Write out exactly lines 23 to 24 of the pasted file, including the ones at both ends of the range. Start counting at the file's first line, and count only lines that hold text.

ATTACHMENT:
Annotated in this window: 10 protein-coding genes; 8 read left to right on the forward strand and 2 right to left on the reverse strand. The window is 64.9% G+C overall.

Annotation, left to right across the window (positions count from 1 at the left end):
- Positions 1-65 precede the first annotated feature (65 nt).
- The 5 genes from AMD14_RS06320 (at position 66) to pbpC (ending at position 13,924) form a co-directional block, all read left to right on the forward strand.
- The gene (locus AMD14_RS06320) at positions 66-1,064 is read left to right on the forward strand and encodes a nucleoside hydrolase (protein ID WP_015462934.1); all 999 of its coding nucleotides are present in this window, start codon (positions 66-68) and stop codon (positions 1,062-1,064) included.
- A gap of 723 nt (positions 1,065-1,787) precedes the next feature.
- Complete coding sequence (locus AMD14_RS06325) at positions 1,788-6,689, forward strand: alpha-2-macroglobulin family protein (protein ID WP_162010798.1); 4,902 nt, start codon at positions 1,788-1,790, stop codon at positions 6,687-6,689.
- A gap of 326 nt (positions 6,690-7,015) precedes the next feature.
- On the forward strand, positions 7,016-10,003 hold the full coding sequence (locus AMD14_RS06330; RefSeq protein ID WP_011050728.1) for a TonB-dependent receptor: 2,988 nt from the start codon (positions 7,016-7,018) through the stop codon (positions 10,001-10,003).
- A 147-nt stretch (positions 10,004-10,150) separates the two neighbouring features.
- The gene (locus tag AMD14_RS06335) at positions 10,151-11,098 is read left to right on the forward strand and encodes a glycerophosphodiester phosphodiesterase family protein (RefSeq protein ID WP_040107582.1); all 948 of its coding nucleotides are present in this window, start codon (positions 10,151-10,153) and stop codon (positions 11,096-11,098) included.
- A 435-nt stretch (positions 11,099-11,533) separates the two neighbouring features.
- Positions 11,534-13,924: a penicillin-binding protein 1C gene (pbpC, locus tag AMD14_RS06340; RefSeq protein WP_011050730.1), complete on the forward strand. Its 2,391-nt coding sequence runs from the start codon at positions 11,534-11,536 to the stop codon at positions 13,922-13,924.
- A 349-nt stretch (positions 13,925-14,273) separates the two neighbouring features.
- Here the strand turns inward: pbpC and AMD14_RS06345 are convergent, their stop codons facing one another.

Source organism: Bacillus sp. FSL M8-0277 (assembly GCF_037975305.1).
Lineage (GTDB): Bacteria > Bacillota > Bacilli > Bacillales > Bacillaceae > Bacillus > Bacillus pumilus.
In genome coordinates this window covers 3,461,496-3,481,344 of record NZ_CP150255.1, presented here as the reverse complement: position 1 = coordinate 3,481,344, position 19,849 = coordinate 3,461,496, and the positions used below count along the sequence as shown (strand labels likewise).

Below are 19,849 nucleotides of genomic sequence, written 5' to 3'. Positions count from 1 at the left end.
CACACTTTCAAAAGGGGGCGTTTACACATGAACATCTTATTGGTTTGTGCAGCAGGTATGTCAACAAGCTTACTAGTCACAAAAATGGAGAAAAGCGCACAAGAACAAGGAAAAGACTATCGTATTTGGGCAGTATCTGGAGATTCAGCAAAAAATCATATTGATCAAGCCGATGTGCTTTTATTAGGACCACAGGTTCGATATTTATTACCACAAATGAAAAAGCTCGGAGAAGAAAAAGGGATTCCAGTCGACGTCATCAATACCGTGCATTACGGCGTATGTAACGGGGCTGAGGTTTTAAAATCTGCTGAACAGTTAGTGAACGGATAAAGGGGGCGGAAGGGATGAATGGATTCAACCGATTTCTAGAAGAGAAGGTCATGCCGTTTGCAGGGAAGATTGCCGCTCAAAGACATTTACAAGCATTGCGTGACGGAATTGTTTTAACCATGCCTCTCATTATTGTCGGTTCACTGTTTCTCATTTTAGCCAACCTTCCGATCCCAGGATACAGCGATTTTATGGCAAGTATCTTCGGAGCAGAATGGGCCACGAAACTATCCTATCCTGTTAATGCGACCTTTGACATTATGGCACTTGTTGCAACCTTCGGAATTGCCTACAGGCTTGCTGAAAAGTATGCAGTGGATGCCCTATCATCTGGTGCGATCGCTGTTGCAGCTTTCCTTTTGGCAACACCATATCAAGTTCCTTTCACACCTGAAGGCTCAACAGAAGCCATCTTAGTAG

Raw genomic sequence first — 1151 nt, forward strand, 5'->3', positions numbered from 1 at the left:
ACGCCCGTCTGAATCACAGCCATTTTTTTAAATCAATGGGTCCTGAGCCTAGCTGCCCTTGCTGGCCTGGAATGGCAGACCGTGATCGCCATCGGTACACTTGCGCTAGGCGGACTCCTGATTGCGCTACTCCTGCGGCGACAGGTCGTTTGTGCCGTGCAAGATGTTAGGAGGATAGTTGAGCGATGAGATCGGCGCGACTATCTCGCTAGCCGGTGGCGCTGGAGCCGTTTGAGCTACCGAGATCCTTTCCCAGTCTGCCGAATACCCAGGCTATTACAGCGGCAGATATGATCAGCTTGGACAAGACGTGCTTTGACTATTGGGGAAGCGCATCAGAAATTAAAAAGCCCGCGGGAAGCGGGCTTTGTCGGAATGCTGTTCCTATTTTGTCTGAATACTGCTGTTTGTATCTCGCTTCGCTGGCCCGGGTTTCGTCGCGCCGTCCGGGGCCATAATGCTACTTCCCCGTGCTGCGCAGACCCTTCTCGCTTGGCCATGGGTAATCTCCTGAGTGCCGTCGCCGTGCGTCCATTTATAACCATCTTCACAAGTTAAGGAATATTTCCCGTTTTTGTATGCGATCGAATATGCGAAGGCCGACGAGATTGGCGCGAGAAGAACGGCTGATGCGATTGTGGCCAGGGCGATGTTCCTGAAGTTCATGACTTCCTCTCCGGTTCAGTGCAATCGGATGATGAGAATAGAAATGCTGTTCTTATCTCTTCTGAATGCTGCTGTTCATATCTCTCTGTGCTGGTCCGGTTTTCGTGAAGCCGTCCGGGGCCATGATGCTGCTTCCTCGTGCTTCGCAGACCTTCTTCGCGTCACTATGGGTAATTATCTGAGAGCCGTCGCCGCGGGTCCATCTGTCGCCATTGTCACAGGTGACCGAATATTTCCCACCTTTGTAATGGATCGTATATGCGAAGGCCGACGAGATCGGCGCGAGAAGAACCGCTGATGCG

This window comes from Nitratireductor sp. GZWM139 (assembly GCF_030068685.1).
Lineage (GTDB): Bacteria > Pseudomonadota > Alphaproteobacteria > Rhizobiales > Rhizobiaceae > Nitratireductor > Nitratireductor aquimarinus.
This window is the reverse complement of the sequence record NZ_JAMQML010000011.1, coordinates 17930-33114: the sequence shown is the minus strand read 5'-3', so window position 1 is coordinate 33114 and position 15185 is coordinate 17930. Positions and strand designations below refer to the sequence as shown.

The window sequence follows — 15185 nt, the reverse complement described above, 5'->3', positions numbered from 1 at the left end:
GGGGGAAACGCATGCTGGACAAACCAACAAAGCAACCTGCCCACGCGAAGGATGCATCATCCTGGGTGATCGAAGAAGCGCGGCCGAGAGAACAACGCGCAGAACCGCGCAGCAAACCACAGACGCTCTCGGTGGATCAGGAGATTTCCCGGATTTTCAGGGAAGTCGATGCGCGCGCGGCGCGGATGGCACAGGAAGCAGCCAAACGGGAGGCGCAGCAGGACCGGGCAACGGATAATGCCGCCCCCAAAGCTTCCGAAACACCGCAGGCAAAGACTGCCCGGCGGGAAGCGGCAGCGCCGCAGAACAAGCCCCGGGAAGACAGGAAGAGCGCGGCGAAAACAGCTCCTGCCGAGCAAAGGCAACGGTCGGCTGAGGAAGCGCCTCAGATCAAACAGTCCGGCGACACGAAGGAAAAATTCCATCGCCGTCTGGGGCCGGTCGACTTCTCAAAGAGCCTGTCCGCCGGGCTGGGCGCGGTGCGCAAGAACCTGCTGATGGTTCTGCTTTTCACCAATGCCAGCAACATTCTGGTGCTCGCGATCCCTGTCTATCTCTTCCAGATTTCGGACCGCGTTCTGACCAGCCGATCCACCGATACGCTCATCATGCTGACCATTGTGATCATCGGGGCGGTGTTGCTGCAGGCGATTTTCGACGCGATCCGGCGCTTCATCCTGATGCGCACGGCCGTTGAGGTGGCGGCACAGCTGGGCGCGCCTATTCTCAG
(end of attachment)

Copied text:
This window comes from Nitratireductor sp. GZWM139 (assembly GCF_030068685.1).
Lineage (GTDB): Bacteria > Pseudomonadota > Alphaproteobacteria > Rhizobiales > Rhizobiaceae > Nitratireductor > Nitratireductor aquimarinus.